I'll let it swap (since I can't figure out how to shut of swap). I just do any heavy lifting on my Sager. A nice side effect is that I have to make sure my deployment flow works.

> I now have to do 10 extra steps just to Save As.

I feel your pain. Fortunately you can have Save As back: System Preferences -> Keyboards -> Shortcuts -> App Shortcuts. Add a shortcut called "Save As..." with Command-Shift-S. Magically, Duplicate is gone.

Great suggestion, but I could not get "Save As…" (associated with Command-Shift-S) to appear in the File menu of the Preview app (where I'd like to see it), after following your guidance. I have 10.7.5. I don't care if Duplicate is there or not; I would like to add Save As as you described.

I'm sorry, I can't speak to 10.7.5; though I'd be surprised if it didn't work. This trick works great in 10.8.x and 10.9.x.

Thank you! Actually Duplicate is still there for me, but that's fine.

Sorry, you also need to assign Command-Option-Shift-S to Duplicate. Then Duplicate will magically be hidden behind Save As... in the way that Save As... was previously hidden behind Duplicate. [That is, when you hold the option key down, Duplicate changed to Save As...]. Otherwise they'll be shown together in the menu.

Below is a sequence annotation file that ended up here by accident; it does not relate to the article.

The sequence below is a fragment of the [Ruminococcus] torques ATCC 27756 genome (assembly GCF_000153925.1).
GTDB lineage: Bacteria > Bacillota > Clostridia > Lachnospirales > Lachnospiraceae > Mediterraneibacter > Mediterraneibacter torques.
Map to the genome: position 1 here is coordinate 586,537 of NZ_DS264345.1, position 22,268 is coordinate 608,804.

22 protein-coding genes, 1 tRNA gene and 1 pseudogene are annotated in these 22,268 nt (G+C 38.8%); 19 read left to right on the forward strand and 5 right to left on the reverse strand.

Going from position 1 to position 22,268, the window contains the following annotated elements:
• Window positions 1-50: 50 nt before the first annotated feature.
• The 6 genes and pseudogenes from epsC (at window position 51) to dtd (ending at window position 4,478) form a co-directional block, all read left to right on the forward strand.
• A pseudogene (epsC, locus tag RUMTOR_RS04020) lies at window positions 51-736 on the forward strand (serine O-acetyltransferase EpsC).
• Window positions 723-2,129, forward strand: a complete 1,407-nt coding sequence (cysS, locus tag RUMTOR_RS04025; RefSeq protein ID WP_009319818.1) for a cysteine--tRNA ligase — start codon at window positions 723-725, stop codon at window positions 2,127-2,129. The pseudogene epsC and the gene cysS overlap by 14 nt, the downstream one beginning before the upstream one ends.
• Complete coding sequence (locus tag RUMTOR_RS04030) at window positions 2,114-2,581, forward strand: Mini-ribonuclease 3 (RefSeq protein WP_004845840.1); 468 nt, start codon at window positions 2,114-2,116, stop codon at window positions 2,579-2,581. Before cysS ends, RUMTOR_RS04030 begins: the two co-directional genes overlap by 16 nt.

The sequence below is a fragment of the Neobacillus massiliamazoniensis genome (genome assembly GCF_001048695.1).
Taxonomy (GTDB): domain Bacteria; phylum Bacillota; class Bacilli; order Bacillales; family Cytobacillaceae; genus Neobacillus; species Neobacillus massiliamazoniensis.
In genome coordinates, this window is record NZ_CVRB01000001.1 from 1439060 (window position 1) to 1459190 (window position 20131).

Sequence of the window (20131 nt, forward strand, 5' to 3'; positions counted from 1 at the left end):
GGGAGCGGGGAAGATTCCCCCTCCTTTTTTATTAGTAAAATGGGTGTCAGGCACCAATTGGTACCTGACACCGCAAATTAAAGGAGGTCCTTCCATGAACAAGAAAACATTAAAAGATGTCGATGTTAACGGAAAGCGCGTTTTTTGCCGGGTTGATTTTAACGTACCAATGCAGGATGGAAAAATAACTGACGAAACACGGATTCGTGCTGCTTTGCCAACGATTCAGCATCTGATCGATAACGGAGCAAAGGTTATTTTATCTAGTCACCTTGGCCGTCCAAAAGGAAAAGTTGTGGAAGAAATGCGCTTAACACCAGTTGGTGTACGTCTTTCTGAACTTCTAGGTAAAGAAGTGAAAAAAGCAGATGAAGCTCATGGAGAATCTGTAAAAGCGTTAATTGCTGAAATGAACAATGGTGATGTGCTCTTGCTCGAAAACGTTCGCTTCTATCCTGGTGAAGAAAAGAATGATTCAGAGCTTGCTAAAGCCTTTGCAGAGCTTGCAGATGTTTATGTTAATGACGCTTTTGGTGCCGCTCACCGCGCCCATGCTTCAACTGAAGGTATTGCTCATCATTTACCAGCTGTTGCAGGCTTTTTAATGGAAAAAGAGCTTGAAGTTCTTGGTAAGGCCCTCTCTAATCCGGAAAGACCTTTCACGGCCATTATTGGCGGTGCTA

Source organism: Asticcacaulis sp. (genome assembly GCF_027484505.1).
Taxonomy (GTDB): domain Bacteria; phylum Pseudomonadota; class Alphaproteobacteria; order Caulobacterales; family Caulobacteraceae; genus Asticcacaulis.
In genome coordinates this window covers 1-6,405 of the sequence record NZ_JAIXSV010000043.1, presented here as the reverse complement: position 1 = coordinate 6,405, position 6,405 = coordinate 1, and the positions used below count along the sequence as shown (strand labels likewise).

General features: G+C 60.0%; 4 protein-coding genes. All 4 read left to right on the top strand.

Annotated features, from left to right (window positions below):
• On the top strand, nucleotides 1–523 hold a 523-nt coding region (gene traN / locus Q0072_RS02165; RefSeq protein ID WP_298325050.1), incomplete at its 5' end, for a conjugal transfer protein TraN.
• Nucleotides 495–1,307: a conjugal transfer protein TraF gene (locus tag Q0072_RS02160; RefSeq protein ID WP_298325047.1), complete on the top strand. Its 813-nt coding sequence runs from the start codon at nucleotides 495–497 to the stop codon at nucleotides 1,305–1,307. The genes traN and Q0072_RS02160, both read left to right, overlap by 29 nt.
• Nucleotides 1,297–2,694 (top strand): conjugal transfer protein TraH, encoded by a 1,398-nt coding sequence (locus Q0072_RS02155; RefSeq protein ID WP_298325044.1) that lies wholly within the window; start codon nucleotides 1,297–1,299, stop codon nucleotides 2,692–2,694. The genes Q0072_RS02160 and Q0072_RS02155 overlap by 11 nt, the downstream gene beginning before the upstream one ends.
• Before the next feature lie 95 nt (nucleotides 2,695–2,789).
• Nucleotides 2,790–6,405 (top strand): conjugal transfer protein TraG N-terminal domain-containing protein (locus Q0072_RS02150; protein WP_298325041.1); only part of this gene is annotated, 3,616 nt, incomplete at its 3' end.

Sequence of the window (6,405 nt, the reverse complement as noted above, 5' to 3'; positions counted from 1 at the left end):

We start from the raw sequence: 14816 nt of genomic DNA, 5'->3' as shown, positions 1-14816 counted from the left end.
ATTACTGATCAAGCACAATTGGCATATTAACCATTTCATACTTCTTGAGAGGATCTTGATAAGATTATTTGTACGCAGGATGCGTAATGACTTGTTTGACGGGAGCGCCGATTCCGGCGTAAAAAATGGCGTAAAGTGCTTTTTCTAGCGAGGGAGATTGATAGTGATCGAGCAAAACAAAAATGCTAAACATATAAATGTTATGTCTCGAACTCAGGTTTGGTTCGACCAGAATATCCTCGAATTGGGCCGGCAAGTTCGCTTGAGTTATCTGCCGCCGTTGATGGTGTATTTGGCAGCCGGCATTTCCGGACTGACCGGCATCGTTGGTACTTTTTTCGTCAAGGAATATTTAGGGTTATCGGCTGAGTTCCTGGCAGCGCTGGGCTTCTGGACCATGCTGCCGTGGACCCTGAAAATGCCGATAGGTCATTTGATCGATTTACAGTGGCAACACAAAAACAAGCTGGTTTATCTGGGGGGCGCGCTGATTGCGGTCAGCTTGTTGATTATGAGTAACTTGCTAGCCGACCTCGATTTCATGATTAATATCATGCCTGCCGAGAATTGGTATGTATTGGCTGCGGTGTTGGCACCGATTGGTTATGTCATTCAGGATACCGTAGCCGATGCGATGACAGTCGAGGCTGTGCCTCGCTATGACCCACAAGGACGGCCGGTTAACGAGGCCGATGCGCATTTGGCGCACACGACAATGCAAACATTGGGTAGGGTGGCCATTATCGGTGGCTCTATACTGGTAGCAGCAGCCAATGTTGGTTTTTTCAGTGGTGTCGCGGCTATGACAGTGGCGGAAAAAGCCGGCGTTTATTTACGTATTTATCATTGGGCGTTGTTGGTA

>That's the problem in a nutshell: OS X changes because there's new management that wants to put its stamp on things, regardless of whether it improves the productivity of the user or not.

I'm not an OS X user, but that's a solid observation, that at least partly accounts for the issues, based on my experience of other OS's and software. I've seen the same happen, from the inside, in large companies where I've worked, and also, from the outside, a lot, as a user of various software packages and OS's, that seems to be the case, many times. Of course there are other reasons too.

I was just talking to a non-tech [1] friend yesterday who was complaining about the OS problems he was having (Ubuntu, in his case), and who said, essentially, that things are too difficult - upgrades screwing things up, etc. etc. My reply to him: the state of the art in software (in general) is still below what it should be - or words to that effect.